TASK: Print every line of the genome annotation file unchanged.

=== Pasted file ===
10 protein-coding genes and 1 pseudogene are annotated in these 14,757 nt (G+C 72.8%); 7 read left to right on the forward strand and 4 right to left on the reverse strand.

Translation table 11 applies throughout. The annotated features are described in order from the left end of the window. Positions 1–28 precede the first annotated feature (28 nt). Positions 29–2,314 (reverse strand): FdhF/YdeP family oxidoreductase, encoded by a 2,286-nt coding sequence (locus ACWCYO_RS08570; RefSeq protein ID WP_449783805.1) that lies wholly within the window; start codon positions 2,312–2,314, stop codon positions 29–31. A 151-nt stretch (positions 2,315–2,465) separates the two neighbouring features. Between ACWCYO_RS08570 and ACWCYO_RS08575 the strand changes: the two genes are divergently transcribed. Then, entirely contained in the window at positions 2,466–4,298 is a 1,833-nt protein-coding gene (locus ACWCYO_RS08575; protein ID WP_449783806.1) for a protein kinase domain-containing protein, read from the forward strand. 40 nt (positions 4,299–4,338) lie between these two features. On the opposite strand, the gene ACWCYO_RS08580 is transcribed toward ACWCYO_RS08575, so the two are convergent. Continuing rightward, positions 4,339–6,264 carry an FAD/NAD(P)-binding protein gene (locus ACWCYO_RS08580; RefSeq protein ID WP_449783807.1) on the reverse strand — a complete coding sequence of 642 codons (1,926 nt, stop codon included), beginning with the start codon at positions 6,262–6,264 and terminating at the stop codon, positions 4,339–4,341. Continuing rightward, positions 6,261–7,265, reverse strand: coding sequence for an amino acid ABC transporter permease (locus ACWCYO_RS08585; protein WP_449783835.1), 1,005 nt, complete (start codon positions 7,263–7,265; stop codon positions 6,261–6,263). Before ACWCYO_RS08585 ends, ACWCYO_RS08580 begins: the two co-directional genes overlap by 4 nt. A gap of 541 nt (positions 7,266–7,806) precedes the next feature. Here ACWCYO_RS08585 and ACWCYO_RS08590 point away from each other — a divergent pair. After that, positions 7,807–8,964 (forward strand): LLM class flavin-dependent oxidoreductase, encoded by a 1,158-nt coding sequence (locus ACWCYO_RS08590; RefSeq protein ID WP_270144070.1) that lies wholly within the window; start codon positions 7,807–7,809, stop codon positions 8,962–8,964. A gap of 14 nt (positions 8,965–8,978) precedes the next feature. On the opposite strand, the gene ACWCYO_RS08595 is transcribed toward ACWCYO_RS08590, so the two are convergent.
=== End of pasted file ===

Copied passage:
10 protein-coding genes and 1 pseudogene are annotated in these 14,757 nt (G+C 72.8%); 7 read left to right on the forward strand and 4 right to left on the reverse strand.

Translation table 11 applies throughout. The annotated features are described in order from the left end of the window. Positions 1–28 precede the first annotated feature (28 nt). Positions 29–2,314 (reverse strand): FdhF/YdeP family oxidoreductase, encoded by a 2,286-nt coding sequence (locus ACWCYO_RS08570; RefSeq protein ID WP_449783805.1) that lies wholly within the window; start codon positions 2,312–2,314, stop codon positions 29–31. A 151-nt stretch (positions 2,315–2,465) separates the two neighbouring features. Between ACWCYO_RS08570 and ACWCYO_RS08575 the strand changes: the two genes are divergently transcribed. Then, entirely contained in the window at positions 2,466–4,298 is a 1,833-nt protein-coding gene (locus ACWCYO_RS08575; protein ID WP_449783806.1) for a protein kinase domain-containing protein, read from the forward strand. 40 nt (positions 4,299–4,338) lie between these two features. On the opposite strand, the gene ACWCYO_RS08580 is transcribed toward ACWCYO_RS08575, so the two are convergent. Continuing rightward, positions 4,339–6,264 carry an FAD/NAD(P)-binding protein gene (locus ACWCYO_RS08580; RefSeq protein ID WP_449783807.1) on the reverse strand — a complete coding sequence of 642 codons (1,926 nt, stop codon included), beginning with the start codon at positions 6,262–6,264 and terminating at the stop codon, positions 4,339–4,341. Continuing rightward, positions 6,261–7,265, reverse strand: coding sequence for an amino acid ABC transporter permease (locus ACWCYO_RS08585; protein WP_449783835.1), 1,005 nt, complete (start codon positions 7,263–7,265; stop codon positions 6,261–6,263). Before ACWCYO_RS08585 ends, ACWCYO_RS08580 begins: the two co-directional genes overlap by 4 nt. A gap of 541 nt (positions 7,266–7,806) precedes the next feature. Here ACWCYO_RS08585 and ACWCYO_RS08590 point away from each other — a divergent pair. After that, positions 7,807–8,964 (forward strand): LLM class flavin-dependent oxidoreductase, encoded by a 1,158-nt coding sequence (locus ACWCYO_RS08590; RefSeq protein ID WP_270144070.1) that lies wholly within the window; start codon positions 7,807–7,809, stop codon positions 8,962–8,964. A gap of 14 nt (positions 8,965–8,978) precedes the next feature. On the opposite strand, the gene ACWCYO_RS08595 is transcribed toward ACWCYO_RS08590, so the two are convergent.